App Trends 2016
At the end of 2013, there were more than one million apps apiece in the respective stores of Apple and Google, with both stores well over the 50bn downloads mark.
Apps have made their presence felt across a swathe of industries: from entertainment, publishing and games through to the enterprise and education sectors.
Apps have attracted big investments, generated lucrative acquisitions and made billions of dollars in revenues, yet they’ve also sparked debate around privacy, regulation and the question of whether they are fuelling another dotcom-style bubble that’s destined to pop.
And so to 2014. What will be the big trends around apps and the developers, startups and brands that are making and releasing them? Here are a few thoughts.
1. An apps crash is coming (but that’s a good thing)
Apple’s recently-released figures for 2013 sounded good: $8bn paid out to iOS developers over the year. But with a million apps, that’s an average of around $8k per app. A relatively small number of apps are making big money, and a lot of apps are making diddly-squat. Which isn’t necessarily a problem: many of them are a.) rubbish and b.) spare time or hobbyist projects.
In the middle, though, that’s where a crash is coming: for example startups that raised seed and/or venture financing but didn’t catch on, or which managed to find some users but are struggling to make money from them. Photo-sharing apps, health-tracking tools, freemium games, messaging apps… wherever there’s an overstuffed category, there’s going to be a cull in 2014.
This, all things considered, is a good thing. This year feels like a survival-of-the-fittest moment, although that hopefully means some of the people who failed will come back with new ideas, wiser for the lessons learned first time round.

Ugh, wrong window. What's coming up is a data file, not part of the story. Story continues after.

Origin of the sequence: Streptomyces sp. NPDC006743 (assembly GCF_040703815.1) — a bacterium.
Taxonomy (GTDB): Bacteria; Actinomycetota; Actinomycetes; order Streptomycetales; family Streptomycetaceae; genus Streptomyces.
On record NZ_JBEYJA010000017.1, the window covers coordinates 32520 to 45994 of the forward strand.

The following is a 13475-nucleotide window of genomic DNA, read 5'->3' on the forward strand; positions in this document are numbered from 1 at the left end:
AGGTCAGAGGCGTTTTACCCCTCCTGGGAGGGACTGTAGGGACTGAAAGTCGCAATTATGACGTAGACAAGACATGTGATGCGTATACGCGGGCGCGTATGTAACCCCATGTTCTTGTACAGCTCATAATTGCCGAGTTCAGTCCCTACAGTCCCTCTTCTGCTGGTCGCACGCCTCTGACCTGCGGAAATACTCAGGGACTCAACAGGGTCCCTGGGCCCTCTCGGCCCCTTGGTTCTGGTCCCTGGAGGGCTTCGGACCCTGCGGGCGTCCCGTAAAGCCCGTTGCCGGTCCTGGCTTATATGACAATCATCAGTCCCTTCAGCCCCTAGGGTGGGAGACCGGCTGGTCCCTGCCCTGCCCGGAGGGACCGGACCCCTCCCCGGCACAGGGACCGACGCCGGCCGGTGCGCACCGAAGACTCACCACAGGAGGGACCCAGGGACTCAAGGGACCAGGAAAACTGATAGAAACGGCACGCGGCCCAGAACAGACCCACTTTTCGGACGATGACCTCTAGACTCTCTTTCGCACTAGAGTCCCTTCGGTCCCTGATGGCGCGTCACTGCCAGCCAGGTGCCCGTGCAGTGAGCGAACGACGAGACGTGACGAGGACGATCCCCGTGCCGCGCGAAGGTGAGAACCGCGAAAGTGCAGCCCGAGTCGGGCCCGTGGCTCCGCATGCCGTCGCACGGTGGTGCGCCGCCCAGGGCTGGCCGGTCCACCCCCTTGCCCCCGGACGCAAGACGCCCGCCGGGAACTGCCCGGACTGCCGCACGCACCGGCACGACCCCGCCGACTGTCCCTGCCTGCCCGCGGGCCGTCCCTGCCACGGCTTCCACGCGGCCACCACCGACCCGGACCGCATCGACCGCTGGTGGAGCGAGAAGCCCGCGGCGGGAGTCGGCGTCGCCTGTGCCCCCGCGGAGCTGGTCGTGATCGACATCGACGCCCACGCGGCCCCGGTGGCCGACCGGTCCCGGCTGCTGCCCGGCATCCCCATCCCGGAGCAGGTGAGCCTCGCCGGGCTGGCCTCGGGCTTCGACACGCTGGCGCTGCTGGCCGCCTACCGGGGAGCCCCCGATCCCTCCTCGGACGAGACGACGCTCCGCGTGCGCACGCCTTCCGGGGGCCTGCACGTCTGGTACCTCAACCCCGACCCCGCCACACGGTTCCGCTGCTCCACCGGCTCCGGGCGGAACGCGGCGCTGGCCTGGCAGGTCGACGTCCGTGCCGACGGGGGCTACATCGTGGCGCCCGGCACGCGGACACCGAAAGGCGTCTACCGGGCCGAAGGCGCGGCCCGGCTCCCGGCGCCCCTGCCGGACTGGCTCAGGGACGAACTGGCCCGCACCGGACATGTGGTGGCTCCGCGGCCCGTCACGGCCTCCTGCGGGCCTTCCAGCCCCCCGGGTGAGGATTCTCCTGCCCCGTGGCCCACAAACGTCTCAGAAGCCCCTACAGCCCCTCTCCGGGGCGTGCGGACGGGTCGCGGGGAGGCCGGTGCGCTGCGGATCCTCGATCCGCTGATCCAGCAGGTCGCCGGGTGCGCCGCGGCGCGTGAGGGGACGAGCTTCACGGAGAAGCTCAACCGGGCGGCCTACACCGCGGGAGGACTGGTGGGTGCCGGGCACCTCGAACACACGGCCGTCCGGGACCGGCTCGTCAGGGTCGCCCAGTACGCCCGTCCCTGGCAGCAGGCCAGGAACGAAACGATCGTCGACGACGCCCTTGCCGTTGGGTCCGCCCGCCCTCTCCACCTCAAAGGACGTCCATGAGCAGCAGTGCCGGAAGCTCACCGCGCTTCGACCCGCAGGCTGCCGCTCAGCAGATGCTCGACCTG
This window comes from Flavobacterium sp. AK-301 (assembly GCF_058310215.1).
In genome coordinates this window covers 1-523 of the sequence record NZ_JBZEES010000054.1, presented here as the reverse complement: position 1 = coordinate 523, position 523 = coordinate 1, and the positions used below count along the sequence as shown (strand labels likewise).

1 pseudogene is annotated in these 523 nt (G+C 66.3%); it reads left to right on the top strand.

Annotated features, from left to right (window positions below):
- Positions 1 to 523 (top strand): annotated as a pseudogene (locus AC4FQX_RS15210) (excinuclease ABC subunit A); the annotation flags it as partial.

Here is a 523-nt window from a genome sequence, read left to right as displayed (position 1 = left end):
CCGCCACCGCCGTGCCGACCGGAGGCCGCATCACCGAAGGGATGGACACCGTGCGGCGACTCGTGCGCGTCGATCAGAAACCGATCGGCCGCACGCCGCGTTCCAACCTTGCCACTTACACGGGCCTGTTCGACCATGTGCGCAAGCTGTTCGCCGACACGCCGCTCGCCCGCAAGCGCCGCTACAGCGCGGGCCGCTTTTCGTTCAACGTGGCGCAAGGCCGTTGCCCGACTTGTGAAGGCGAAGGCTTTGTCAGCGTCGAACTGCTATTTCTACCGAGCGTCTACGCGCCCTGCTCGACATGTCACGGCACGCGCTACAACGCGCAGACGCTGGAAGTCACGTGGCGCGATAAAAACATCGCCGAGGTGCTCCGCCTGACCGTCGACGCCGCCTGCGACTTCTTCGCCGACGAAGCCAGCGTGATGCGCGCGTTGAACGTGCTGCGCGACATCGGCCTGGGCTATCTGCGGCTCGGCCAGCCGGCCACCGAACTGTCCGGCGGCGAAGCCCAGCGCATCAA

But if 2012 and 2013 saw lots of app startups “pivot” in search of an audience and business model, 2014 will see many run out of money with no more turning to be done. On the bright side, those with good technology will find willing “acquihirers” in the likes of Facebook, Google, Apple and others.
2. iOS and Android still front-of-mind for developers
Crashing bores can vent for hours online why iOS is better than Android, or vice versa. The truth is that most serious app developers now come to market with a strategy encompassing both. iOS is still generating more revenues for developers, but Android has massive reach – depending on the specifics of your business and the parts of the world you’re targeting, they deserve equal priority.
Does that mean releasing new apps on both platforms simultaneously? Not always. Over 2013, a lot more apps did debut day-and-date across iOS and Android, but smaller app startups in particular still regularly launch, iterate and polish on iOS before porting to Android. The difference is they’ll have firm plans for that porting process from the start, which didn’t used to be the case.
Expect to see even the most iOS-focused app categories putting more emphasis on Android. Children’s apps are a good example: until recently, developers of kids’ apps didn’t see a viable market on Android, but strong sales of Android tablets (I’d say four in five parents I know who bought a tablet for their children this Christmas opted for a Kindle Fire or a Tesco Hudl, for example) are helping to change that.
Beyond iOS and Android? Microsoft has done a pretty good job of identifying the most popular apps that are still lacking on Windows Phone, then chasing them down. The gap between apps breaking big on rivals and appearing on Windows Phone can still be frustrating for owners – no Clash of Clans, QuizUp or Candy Crush Saga yet, to name but three of 2013’s biggest games. Microsoft (including Nokia, soon) will need to keep up its efforts.
3. Privacy as a priority
The recent Snapchat hack – and the subsequent arguments over whether the company did enough to apologise to users for it – has sharpened the debate around apps and privacy. As have the ongoing revelations about intelligence agencies’ electronic surveillance, and a growing realisation beyond the technology community that free online services (whether mobile or not) are ultimately selling something to somebody – and if you’re not paying, it’s probably your data.
This already feels a bit old to geeks like me, but the point is that this realisation is crossing over to the hundreds of millions of normal people who now own smartphones and use apps like Facebook, Twitter, Snapchat, Instagram, Skype, MyFitnessPal and any number of Google services. When apps play fast and loose with privacy, and/or get hacked, the collective freakout will travel faster and further than ever.